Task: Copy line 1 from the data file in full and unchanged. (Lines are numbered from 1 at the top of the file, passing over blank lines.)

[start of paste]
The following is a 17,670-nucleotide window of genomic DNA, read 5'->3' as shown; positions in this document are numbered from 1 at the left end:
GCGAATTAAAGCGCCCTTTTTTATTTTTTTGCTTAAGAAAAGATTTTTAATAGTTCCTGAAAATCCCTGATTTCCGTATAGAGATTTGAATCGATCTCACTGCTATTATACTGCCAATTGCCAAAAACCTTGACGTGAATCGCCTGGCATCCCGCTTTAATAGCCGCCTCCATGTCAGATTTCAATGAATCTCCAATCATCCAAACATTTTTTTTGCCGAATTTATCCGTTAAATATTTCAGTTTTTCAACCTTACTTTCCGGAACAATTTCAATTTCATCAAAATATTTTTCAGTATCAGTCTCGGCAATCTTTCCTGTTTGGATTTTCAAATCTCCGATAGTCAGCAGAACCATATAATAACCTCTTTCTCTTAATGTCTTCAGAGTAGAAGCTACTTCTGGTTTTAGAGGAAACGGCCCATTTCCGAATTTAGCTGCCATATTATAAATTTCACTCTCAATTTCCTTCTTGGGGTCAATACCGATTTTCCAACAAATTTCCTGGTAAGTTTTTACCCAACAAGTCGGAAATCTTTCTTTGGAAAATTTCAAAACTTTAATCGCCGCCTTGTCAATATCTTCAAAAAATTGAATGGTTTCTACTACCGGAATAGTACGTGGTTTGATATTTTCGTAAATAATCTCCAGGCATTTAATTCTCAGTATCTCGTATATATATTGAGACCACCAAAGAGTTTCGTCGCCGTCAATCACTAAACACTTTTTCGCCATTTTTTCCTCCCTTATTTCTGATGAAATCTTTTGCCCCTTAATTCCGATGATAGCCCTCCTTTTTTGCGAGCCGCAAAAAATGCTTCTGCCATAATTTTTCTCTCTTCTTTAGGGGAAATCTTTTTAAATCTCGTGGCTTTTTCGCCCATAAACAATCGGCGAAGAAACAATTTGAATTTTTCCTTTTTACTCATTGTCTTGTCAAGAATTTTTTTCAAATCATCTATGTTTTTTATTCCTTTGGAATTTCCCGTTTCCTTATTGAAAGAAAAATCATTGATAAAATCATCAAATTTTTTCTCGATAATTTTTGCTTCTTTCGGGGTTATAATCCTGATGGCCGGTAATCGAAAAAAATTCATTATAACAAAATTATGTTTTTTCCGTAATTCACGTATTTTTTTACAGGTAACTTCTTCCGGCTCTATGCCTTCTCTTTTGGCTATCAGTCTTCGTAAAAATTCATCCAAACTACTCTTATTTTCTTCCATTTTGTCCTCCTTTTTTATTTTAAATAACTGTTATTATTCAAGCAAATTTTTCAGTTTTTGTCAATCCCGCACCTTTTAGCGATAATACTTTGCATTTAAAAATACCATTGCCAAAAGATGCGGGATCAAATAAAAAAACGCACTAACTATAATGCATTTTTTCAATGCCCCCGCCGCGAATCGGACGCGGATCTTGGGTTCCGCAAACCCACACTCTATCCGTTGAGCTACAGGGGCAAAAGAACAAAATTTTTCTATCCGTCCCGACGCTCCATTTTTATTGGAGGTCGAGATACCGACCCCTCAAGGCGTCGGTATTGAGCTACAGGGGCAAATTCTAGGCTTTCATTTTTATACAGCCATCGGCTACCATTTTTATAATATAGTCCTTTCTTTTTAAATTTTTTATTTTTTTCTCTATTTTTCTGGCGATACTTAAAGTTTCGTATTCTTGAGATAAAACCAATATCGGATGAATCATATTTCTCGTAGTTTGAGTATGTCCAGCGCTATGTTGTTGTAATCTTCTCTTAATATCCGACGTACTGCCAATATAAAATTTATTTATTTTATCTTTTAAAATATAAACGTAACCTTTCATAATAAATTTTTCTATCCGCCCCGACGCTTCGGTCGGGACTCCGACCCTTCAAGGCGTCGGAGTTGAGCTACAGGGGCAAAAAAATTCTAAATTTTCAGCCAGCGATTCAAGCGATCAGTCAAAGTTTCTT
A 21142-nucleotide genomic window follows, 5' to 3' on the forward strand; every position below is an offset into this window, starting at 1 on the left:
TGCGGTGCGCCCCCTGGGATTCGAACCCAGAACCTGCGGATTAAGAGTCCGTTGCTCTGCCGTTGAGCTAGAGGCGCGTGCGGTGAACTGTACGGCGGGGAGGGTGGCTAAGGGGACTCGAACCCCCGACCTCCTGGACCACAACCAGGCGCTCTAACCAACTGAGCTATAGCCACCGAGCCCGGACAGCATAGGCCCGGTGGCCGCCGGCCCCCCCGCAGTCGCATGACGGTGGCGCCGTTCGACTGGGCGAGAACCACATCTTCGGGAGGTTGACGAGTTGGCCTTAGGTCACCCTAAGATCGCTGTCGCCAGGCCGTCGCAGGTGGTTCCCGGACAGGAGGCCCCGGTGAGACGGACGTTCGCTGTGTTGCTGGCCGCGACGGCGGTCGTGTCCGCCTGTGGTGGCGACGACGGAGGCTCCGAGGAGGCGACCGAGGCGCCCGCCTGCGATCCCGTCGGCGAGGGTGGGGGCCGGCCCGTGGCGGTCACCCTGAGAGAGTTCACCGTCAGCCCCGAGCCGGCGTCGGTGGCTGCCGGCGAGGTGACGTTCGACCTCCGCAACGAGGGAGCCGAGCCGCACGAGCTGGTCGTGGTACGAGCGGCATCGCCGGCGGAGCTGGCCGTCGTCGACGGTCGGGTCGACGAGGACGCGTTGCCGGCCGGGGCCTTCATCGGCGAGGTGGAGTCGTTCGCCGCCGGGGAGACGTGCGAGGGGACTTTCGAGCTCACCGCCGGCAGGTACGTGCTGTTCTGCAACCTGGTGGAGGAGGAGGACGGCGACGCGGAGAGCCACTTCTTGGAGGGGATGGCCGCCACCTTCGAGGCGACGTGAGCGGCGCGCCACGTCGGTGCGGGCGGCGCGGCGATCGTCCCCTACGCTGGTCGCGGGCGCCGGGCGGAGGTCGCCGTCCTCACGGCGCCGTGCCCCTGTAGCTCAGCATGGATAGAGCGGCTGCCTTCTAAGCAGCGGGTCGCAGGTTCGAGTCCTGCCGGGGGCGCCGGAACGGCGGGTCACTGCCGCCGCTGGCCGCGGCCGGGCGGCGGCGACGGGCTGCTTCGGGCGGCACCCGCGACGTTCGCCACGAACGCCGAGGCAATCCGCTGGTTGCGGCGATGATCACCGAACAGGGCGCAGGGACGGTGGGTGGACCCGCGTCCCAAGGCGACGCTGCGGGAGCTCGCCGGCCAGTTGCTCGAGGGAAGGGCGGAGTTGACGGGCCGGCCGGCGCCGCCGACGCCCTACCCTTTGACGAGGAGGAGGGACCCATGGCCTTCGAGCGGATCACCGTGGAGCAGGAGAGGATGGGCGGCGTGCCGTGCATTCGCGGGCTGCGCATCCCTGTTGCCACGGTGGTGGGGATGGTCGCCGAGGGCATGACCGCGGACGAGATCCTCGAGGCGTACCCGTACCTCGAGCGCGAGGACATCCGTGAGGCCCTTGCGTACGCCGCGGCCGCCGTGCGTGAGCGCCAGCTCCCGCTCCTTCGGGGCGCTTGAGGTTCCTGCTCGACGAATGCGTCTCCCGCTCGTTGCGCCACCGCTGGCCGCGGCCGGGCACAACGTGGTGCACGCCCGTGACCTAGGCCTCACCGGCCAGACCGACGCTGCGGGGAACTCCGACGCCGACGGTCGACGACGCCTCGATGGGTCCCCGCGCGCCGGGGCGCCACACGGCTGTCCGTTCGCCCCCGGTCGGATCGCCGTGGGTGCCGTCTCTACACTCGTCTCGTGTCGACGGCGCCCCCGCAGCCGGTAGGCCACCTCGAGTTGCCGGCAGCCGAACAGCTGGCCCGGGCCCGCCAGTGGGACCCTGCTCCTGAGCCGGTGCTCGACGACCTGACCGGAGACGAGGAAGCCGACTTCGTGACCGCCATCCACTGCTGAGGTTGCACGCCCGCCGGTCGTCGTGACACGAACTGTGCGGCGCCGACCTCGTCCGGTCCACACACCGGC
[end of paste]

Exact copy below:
The following is a 17,670-nucleotide window of genomic DNA, read 5'->3' as shown; positions in this document are numbered from 1 at the left end: